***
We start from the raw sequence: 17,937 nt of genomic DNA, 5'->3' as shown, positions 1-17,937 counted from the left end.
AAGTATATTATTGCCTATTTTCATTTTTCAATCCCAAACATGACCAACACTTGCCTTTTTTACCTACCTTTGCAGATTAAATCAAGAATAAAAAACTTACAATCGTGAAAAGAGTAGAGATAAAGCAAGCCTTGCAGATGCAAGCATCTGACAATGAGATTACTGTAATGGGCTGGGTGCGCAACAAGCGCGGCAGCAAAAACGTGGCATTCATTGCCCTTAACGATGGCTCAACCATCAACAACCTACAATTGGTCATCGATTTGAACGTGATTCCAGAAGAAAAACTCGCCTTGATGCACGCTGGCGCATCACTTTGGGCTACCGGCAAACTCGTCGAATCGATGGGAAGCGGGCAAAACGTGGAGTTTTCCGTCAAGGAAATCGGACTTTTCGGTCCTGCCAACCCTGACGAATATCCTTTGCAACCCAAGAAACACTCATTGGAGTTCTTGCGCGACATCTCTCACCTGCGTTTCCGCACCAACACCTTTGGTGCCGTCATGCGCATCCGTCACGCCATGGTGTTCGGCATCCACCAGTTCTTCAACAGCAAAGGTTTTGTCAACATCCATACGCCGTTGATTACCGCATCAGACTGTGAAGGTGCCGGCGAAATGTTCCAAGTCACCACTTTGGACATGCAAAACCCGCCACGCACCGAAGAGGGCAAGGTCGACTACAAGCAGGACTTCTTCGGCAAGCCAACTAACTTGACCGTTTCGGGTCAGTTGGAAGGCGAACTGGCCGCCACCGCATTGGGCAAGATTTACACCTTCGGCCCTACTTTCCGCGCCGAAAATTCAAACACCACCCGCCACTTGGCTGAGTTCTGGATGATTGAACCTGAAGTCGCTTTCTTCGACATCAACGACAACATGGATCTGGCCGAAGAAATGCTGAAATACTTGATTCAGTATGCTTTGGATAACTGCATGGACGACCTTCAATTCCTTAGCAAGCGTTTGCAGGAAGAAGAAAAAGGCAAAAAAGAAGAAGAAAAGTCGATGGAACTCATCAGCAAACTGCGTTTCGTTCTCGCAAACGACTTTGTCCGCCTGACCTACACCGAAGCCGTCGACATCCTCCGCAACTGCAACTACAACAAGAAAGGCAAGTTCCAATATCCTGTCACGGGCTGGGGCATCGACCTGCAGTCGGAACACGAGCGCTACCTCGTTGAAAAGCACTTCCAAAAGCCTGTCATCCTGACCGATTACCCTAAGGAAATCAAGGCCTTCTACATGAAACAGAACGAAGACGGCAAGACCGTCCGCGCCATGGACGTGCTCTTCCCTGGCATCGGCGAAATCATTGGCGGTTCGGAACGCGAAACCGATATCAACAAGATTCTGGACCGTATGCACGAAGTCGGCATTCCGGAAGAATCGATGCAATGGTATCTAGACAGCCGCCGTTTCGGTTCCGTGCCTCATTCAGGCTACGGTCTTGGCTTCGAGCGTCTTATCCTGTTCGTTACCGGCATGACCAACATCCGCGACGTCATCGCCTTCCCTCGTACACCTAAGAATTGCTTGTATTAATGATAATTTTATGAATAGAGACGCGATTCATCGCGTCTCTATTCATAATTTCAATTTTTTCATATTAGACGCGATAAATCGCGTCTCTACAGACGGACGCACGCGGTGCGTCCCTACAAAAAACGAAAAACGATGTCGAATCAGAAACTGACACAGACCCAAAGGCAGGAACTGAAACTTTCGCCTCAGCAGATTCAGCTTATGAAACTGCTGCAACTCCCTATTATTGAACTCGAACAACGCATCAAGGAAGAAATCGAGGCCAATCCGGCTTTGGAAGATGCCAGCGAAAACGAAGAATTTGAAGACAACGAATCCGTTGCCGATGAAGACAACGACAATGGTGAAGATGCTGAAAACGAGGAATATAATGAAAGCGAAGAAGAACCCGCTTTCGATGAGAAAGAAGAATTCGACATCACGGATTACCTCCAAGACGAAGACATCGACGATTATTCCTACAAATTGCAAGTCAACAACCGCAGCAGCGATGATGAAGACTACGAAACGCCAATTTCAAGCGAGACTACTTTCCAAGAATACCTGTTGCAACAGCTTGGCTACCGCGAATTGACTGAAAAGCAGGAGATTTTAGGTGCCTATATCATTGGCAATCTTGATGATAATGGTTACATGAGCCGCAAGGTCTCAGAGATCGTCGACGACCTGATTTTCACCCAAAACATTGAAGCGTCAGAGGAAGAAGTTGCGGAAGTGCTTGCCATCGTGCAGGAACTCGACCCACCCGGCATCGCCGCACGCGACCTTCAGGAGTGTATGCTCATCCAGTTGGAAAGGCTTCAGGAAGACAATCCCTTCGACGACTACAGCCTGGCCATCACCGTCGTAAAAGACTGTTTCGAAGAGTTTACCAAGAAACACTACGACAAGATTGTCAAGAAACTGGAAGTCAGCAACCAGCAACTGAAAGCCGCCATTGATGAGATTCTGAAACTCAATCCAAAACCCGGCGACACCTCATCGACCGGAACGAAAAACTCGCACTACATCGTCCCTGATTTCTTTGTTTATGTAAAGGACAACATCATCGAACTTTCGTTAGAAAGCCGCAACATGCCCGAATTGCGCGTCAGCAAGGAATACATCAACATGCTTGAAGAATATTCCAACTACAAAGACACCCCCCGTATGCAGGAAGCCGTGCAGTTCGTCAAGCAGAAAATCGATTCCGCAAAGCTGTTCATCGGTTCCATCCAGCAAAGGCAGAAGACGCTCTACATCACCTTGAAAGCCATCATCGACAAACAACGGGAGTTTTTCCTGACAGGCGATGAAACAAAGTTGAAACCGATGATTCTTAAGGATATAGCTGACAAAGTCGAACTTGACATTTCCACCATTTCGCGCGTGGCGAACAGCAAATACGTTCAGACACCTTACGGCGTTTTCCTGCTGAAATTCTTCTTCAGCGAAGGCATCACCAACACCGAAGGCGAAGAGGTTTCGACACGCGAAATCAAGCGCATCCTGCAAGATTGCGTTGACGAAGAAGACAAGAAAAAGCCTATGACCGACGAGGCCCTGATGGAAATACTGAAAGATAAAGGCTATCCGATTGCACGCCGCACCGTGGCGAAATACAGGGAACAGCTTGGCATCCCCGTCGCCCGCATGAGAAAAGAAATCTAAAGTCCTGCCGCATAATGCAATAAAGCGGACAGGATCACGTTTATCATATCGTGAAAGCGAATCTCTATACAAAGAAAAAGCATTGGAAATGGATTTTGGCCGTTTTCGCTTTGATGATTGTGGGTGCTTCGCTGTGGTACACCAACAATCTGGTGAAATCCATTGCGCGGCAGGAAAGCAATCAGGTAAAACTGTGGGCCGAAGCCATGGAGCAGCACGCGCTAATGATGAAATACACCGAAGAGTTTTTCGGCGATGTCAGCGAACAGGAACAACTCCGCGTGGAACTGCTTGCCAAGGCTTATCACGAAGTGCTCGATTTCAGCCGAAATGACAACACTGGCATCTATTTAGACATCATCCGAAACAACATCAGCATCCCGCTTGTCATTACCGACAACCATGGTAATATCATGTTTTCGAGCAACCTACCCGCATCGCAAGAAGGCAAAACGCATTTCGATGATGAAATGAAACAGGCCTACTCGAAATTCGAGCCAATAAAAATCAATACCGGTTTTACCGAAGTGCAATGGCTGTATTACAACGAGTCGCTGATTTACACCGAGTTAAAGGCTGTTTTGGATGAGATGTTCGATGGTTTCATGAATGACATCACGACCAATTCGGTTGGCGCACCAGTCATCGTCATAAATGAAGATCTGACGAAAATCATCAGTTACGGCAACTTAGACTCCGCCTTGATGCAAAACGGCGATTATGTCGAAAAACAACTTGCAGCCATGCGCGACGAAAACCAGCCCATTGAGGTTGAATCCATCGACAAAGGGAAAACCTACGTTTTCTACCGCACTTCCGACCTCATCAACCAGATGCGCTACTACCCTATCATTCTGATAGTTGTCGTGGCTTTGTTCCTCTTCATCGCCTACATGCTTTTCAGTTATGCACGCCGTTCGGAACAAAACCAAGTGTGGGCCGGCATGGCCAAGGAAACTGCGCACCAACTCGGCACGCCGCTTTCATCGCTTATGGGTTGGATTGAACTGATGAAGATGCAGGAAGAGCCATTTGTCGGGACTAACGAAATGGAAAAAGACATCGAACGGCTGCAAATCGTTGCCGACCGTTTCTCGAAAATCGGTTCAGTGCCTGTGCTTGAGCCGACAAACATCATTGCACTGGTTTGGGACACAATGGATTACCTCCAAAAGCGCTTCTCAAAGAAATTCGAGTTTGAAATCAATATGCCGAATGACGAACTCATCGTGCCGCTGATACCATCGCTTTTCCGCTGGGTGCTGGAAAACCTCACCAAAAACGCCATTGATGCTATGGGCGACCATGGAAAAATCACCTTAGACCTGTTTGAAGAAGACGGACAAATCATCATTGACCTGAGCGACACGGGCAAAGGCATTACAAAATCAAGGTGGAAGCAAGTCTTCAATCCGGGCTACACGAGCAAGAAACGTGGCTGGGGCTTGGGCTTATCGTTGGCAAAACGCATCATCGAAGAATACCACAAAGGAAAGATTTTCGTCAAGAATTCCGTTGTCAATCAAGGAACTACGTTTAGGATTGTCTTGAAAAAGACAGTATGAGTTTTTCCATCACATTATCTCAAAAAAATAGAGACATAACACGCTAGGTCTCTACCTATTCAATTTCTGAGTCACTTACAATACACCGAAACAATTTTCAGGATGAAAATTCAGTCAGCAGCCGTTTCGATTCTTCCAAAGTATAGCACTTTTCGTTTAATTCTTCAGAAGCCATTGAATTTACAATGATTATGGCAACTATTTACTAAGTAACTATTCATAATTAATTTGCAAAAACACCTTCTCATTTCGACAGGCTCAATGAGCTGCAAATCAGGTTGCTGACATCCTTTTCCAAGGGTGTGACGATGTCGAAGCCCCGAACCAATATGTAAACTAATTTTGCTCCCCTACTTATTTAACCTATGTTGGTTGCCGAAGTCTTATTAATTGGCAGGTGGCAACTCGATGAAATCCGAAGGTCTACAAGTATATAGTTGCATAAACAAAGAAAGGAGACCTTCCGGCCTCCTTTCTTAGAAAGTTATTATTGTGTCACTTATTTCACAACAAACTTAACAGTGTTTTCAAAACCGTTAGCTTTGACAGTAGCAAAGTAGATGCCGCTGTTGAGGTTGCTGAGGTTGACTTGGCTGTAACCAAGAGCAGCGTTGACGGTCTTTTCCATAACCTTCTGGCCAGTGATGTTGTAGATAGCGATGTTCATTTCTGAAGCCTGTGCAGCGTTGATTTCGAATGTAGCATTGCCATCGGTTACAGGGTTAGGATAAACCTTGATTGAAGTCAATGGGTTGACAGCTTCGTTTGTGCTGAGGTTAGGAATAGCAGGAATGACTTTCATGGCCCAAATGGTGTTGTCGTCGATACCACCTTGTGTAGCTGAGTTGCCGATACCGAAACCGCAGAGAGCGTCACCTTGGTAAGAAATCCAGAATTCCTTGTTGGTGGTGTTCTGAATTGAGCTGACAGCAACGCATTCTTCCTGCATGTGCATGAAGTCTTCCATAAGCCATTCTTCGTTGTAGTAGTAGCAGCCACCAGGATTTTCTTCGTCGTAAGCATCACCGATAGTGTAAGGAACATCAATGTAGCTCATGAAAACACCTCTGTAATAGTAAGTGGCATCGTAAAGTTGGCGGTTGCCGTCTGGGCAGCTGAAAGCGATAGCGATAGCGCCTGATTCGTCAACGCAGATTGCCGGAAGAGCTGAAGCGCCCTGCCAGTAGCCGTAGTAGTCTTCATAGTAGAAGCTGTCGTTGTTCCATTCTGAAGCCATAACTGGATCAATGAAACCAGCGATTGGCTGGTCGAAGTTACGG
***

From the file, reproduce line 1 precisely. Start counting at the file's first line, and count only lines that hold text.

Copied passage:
We start from the raw sequence: 17,937 nt of genomic DNA, 5'->3' as shown, positions 1-17,937 counted from the left end.